Updated Marine Bird Distribution Models for U.S. Atlantic Waters Added to Marine Life Library

Through a collaboration with the Marine-life Data & Analysis Team (MDAT), the Mid-Atlantic Ocean Data Portal and Northeast Ocean Data Portal have updated their marine life libraries to include updated marine bird distribution model data products developed by the National Oceanic and Atmospheric Administration (NOAA) National Centers for Coastal Ocean Science (NCCOS), the Bureau of Ocean Energy Management (BOEM) and several other research institutions.

A map showing laughing gull realtive density in the month of April.

Whereas previous versions of the data products included seasonal estimates of relative density, the updated data products are monthly estimates. A total of 49 individual marine bird species were modeled. MDAT updated the existing marine bird species group products from these updated individual species models. Species group products include spatial groups (e.g., nearshore species and offshore species), ecological groups (e.g., surface plungers, benthic/bivalve eaters), species of concern (e.g., state-listed species), and stressor groups (e.g., higher collision sensitivity).

laughing gull
A laughing gull (Leucophaeus atricilla) takes flight in New Jersey. Top, a map showing laughing gull relative density in April.

The data products represent the first update to coastwide marine bird distribution models since 2018. For this recent modeling process, bird observation data between 1998 and 2020 were used to inform the models. The spatial resolution of the updated models is 10km x 10km, which is lower than the previous 2km x 2km resolution, to better match the spatial resolution of the environmental datasets that are used to help predict marine bird distributions. Uncertainty of the predictions was calculated from the coefficient of variation (CV) of a model bootstrapping process. The 90% confidence interval range is also provided as a measure of model uncertainty.

To view the new data products, Portal users can click Marine Life Library (Species Specific) in Marine Planner and select either “Avian Relative Density,” “Avian Relative Density 90% Confidence Interval Range,” or “Avian Relative Density Coefficient of Variation.” Begin typing the name of a species into the search line; after two or more letters you’ll be provided a list of matches you can select from.

A technical report provides additional detail about the model inputs, methods, and results. The technical report also includes extensive tables displaying the proportion of predicted abundance of each species in BOEM wind energy planning areas and lease areas by month. The majority of species (41 out of 49) had <2% of their predicted abundance in BOEM lease areas on an annual basis. Common loon, White-winged scoter, and Long-tailed duck had the greatest proportional abundances in lease areas on an annual basis ranging from 2.9-4.1%.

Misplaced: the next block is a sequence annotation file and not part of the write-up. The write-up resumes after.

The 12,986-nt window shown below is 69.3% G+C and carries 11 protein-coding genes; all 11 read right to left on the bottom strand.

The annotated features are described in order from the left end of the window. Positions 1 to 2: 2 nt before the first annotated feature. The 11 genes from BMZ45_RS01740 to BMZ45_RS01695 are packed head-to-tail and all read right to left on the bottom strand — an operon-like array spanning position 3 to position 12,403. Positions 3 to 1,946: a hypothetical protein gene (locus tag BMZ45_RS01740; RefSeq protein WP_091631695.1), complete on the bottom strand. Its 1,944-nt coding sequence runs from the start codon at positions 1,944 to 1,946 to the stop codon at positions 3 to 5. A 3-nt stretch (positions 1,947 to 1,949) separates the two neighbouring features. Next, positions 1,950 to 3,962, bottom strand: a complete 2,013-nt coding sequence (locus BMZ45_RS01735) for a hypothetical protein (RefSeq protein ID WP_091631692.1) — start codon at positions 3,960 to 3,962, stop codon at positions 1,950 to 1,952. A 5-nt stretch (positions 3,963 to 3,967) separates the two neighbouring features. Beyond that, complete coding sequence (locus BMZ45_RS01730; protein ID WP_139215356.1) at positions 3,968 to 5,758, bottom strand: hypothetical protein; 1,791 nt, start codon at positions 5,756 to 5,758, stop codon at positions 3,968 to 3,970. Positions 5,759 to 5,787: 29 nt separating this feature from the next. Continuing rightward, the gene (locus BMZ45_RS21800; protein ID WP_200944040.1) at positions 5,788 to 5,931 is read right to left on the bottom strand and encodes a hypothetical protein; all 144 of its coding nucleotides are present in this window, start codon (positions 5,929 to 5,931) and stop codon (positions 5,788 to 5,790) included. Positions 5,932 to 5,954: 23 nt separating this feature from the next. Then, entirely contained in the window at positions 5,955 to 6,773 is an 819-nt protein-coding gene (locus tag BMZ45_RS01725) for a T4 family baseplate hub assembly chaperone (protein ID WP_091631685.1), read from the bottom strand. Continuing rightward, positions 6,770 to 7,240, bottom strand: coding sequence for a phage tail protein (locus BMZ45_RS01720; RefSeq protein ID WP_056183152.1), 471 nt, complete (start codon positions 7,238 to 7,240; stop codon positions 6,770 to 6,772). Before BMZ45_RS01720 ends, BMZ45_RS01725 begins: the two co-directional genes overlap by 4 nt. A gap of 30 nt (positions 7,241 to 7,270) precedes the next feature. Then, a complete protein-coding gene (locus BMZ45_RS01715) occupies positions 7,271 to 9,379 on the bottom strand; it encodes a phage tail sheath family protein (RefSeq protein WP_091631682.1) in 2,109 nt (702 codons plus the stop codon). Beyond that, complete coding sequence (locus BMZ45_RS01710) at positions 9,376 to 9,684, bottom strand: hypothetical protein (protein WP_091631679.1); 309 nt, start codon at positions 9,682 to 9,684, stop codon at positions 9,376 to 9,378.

The individual species models were reviewed by a group of experts convened by NCCOS and BOEM from government, academia, and the private sector. The species group products were reviewed by the RWSC Bird & Bat Subcommittee, with a focus on ensuring that individual species were assigned to the appropriate groups. This review resulted in discussions around a few particular species groups:

  • The Atlantic Marine Bird Cooperative is currently in the process of updating its lists of species of conservation concern. The list that is currently available was developed in 2014 and is being used to populate the “AMBCC high conservation concern” species group within the Species of Concern category. These layers should be clearly marked with “2014” on the Portal and then should be updated using the latest species list from AMBC when it is available.
  • Several experts noted that the “Higher Collision Sensitivity” and “Higher Displacement Sensitivity” groups were developed using the analysis within the BOEM report “The Relative Vulnerability of Migratory Bird Species to Offshore Wind Energy Projects on the Atlantic Outer Continental Shelf,” which was published in 2013. The RWSC Bird & Bat Subcommittee discussed a scope of work that could be implemented to obtain an updated and improved understanding of marine bird vulnerability around offshore wind development. MDAT will update these species groups according to any such future analysis. In the meantime, the layers on the Portal will be clearly marked with “2013.”

Additional Information

herring gull

Share this story